Liked by 1 person

  10. Morning! Lovely photos as always. Robin Skelton sounds like quite the character! You’re right about nostalgia — Uriah Heep. I probably haven’t thought about him or heard his music since the 70s! And I remember as a little kid loving the nectar of purple clover; fresh picked, of course! LOL

    Liked by 1 person

    1. oh I do remember him and yes. Victoria is full of eccentrics by the way. Skelton was a brilliant writer. Hey I love finding old rock and folk music!! Uriah Heep are still playing! That wizard piece by them I heard on another’s FB page so I thought perfect!! Glad you enjoyed Linda. Hope you are keeping well and safe my friend!

      Liked by 1 person

  11. Suzanne says:

    Beautiful imagery as always. I love your story of the professor. The world needs more people like that.

    Liked by 1 person

    1. You think!!!! I so agree! Thank you dear Suzanne!!

      Liked by 1 person

  12. paula graham says:

    This post , one of your best, struck a chord with me , just having watched on TV Richard Wagner’s epic opera ‘Lohengrin’ streaming it from the Met NY. Stunning, stunning , all of it.

    Liked by 1 person

    1. I’m honoured Paula!! Thank you so much!!

      Like

  13. I always love to read you writing’s Cybele, you bring history from the past to life in our age. Plus another writer for me to research.
    The area where i go walking every morning is on the side of Slieve Croob. This link will tell a little of it’s pass.
    https://www.belfasttelegraph.co.uk/life/weekend/view-from-slieve-croob-really-is-summit-special-28619246.html

    Liked by 1 person

    1. so good to hear from you. Thank you and yes! Skelton is a wonderful writer!! his poems are reminiscent of Dylan Thomas to me. Keep those wonderful images coming so I can dream! Thank you for the link!!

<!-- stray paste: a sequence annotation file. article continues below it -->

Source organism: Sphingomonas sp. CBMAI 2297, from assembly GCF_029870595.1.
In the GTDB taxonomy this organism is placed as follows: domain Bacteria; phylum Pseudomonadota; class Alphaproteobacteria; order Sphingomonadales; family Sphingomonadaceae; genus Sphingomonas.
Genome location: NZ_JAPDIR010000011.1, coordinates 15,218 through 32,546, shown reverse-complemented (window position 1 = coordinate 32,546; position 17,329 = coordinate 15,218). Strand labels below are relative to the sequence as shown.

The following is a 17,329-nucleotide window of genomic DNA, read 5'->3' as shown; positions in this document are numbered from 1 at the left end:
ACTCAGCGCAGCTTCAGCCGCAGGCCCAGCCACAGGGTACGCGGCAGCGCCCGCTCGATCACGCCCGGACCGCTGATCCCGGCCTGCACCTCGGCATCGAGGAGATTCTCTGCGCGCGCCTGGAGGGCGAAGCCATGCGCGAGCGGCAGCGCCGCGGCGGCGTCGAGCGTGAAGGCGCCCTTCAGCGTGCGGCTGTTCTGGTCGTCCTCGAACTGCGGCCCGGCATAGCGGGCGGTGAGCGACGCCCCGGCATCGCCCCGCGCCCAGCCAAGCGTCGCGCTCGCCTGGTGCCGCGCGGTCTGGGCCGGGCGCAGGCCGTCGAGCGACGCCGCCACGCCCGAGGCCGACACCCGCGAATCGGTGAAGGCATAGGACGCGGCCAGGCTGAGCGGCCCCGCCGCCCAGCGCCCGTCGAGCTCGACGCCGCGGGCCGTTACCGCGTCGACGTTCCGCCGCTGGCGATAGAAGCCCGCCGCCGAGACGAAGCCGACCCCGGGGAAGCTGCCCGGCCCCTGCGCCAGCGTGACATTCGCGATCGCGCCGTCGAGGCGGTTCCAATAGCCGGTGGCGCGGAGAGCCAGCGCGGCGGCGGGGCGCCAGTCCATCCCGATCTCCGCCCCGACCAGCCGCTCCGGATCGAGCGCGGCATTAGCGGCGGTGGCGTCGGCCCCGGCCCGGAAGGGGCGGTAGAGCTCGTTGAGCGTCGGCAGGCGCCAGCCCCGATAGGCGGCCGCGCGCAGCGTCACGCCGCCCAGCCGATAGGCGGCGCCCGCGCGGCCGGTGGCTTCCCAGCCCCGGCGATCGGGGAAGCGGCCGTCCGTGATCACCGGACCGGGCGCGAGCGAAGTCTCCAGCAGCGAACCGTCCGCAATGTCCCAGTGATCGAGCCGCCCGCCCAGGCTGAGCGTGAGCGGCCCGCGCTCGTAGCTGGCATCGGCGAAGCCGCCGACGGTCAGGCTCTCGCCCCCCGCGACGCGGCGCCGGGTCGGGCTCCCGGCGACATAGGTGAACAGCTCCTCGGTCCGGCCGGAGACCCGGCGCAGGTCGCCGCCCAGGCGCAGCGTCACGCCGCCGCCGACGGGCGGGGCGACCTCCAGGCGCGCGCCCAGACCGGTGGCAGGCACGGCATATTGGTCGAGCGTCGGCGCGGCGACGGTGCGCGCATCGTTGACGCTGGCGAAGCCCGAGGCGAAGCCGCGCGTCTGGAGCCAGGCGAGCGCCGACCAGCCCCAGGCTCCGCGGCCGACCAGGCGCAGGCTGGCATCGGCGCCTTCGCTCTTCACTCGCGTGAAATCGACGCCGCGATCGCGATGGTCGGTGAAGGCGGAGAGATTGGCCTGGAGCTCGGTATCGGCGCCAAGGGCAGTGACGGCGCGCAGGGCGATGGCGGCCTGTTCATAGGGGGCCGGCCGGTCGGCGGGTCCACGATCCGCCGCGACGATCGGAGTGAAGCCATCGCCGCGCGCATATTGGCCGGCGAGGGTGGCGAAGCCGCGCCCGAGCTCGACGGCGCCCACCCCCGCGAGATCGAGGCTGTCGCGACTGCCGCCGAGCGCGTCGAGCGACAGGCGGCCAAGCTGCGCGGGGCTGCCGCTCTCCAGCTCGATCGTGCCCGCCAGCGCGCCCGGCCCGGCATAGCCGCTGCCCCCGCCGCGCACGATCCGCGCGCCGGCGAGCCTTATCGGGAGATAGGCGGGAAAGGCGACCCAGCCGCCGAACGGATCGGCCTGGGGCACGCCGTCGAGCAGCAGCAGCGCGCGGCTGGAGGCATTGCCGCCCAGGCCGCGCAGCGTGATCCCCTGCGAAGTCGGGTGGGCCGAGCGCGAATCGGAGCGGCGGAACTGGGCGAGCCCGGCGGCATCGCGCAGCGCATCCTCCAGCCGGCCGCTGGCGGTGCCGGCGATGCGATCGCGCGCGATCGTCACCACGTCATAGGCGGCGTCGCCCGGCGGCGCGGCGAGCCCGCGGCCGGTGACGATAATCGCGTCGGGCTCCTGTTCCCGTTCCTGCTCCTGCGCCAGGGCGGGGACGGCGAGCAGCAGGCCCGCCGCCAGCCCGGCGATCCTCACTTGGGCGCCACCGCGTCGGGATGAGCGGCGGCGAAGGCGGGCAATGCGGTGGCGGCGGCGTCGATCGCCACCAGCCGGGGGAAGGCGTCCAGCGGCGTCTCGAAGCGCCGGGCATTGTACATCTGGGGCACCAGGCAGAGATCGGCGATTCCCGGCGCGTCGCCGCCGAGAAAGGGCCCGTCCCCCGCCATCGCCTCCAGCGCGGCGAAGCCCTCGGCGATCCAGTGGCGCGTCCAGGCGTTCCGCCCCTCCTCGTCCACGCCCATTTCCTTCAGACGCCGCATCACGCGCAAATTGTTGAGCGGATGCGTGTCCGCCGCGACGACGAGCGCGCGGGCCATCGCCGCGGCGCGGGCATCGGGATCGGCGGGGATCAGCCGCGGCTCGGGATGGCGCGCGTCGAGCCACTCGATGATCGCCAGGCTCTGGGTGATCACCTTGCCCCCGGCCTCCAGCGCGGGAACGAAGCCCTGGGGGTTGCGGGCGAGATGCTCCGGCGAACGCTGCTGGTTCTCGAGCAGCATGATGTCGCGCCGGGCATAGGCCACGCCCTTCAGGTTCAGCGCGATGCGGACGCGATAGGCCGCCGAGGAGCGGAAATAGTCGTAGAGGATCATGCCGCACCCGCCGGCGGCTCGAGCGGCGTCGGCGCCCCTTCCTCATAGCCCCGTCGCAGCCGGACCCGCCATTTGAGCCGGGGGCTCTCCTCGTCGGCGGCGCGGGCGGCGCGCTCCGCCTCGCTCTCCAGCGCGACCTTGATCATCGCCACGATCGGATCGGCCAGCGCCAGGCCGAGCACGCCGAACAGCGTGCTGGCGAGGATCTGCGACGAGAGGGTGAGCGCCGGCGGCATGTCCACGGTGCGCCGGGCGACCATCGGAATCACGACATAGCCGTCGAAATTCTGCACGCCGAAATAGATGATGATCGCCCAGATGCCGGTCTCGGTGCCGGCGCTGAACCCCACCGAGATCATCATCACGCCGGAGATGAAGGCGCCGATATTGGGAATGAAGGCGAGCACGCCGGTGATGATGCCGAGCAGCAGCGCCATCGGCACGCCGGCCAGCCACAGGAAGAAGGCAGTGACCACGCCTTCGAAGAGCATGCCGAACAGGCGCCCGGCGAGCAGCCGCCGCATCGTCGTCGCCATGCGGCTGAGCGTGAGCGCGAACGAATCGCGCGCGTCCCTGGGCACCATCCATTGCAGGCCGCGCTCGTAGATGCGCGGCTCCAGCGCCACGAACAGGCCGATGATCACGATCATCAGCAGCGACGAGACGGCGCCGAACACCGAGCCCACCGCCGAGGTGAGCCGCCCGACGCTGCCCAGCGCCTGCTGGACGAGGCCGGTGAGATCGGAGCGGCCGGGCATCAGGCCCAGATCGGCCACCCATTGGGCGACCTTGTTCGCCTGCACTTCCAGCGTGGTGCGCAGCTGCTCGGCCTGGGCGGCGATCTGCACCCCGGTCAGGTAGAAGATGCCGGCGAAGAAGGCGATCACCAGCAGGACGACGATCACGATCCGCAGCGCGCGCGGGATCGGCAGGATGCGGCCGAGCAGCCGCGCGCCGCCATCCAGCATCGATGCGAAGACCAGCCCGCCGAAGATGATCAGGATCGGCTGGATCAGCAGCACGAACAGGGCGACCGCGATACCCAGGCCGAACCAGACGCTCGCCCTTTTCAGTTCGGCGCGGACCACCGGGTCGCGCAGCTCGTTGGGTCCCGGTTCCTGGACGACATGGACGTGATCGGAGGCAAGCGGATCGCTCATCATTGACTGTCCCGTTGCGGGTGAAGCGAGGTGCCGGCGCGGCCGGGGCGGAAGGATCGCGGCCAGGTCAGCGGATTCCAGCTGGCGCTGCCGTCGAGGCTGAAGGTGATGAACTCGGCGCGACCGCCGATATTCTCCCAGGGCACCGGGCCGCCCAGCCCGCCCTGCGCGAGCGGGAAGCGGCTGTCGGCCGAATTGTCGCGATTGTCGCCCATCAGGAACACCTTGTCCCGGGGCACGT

Like

  14. AWWW. Lovely my friend and what a great piece of poetry. Love it. Happy 1st, oh sister of the spirit. sharer of the open heart xxxxxxxxxx

    Like

    1. you sweet lass!!! friend of mine! So glad you enjoyed Skelton!!! Stay well!!

      Like

  15. Sherry Felix says:

    P. S. The homage moving image is fabulous.

    Liked by 1 person

    1. Yayy Thank you!!

      Like

  16. Sherry Felix says:

    It’s been an age since I heard the name of Skelton. Love the poem. And you post. Made my day. I’m up at 4am – getting restless. I miss being able to travel to the park.

    Liked by 1 person

    1. oh I’m missing family and friends now!! but I’m pleased you have heard of Robin Skelton!! Thank you Sherry and stay well!

      Like

  17. Jeb says:

    Never heard of Robin Skelton. Made my eyes light up, I recognize what I suspect would have been his teaching method (to experience rather than instruct). Its very familiar.

    Its how I was taught to speak verse (to really see it)

    Skekton’s poem moves effortlessly from the page to the breath. Gorgeous.

    Thanks! Made my day.

    Liked by 1 person

    1. I’m so happy to read your response to Skelton Jeb!! Thanks

      Liked by 1 person

      1. Jeb says:

        P.s. Was not just a response to Skelton. Images + clear demonstration of craft = Gorgeous.

        Liked by 2 people

      2. that is so kind of you, I’m honoured!!!!

        Like